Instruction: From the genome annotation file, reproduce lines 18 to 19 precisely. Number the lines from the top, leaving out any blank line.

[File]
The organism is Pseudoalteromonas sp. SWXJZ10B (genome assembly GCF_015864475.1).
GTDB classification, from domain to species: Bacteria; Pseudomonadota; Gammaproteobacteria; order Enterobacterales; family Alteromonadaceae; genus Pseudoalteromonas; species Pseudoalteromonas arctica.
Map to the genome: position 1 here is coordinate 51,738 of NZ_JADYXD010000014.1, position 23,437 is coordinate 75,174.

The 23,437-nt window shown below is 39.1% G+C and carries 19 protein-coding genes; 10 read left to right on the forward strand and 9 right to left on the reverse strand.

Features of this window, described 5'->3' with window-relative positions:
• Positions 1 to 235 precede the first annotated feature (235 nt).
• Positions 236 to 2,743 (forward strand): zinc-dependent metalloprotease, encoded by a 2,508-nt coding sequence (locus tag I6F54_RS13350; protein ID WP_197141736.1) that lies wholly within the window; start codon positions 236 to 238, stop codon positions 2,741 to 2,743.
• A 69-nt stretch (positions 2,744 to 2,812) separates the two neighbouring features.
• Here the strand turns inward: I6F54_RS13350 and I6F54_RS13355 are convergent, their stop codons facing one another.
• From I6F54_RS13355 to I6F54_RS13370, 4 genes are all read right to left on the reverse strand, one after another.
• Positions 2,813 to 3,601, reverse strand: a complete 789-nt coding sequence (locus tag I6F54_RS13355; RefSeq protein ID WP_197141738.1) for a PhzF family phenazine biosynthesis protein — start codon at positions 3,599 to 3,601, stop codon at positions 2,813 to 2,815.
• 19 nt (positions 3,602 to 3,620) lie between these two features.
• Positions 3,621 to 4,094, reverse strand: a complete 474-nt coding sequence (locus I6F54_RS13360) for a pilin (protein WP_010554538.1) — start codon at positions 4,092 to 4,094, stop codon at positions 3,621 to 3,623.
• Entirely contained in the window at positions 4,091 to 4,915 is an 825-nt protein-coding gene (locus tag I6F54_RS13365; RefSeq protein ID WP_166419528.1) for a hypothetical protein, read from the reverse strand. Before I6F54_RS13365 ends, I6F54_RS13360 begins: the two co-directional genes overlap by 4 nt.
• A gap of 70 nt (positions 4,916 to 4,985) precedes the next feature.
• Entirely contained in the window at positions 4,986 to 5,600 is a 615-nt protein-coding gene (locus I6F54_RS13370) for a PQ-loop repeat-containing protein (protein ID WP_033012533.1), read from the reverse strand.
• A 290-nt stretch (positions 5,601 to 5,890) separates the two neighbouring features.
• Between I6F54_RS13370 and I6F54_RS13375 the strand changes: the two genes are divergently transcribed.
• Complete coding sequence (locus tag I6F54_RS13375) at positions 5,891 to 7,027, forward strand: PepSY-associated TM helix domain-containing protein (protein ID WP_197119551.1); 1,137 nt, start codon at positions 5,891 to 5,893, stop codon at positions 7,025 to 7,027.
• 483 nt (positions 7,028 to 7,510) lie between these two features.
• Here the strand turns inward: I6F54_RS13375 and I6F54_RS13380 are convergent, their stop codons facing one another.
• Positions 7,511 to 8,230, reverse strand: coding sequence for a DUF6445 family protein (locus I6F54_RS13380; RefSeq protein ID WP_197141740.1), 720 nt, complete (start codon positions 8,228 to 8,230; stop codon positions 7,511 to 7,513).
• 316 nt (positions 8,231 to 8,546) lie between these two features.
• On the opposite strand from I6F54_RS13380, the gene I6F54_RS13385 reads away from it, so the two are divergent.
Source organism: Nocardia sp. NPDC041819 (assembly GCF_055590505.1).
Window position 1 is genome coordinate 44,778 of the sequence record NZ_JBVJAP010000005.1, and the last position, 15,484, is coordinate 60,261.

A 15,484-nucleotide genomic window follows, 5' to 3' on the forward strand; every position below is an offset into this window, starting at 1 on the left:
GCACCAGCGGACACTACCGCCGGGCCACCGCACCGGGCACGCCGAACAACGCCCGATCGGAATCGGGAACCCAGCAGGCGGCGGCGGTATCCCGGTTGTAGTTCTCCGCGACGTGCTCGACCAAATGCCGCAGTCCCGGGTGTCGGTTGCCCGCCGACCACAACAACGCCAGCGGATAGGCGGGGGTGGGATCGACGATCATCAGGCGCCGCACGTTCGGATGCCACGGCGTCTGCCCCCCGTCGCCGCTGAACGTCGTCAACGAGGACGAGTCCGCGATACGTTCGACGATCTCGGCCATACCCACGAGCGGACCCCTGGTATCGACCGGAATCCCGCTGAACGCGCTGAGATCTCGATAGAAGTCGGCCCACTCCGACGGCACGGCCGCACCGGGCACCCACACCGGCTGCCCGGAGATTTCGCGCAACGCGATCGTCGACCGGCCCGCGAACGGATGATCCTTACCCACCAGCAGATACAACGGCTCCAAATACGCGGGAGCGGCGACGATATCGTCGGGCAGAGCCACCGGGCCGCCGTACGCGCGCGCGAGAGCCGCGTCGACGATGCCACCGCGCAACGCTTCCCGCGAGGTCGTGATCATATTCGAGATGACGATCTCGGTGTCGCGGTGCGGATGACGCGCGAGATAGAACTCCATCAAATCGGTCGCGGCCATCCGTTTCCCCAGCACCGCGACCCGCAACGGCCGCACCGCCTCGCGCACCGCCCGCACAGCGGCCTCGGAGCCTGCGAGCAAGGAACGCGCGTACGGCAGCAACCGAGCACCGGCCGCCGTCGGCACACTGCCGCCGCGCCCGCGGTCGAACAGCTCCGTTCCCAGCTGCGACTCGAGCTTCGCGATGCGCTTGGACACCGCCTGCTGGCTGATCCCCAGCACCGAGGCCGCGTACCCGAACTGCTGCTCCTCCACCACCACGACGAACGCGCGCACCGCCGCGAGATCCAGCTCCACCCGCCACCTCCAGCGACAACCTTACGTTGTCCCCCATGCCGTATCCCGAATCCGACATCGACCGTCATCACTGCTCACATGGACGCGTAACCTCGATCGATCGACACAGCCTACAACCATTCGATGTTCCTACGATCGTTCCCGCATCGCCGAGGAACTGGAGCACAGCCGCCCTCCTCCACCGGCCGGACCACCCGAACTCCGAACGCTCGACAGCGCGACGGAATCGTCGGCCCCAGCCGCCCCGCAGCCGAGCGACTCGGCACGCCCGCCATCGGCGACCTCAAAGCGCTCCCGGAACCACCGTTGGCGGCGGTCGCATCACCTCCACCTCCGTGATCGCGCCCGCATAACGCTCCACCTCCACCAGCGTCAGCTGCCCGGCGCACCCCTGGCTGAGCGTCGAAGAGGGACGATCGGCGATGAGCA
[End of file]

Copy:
• Between I6F54_RS13370 and I6F54_RS13375 the strand changes: the two genes are divergently transcribed.
• Complete coding sequence (locus tag I6F54_RS13375) at positions 5,891 to 7,027, forward strand: PepSY-associated TM helix domain-containing protein (protein ID WP_197119551.1); 1,137 nt, start codon at positions 5,891 to 5,893, stop codon at positions 7,025 to 7,027.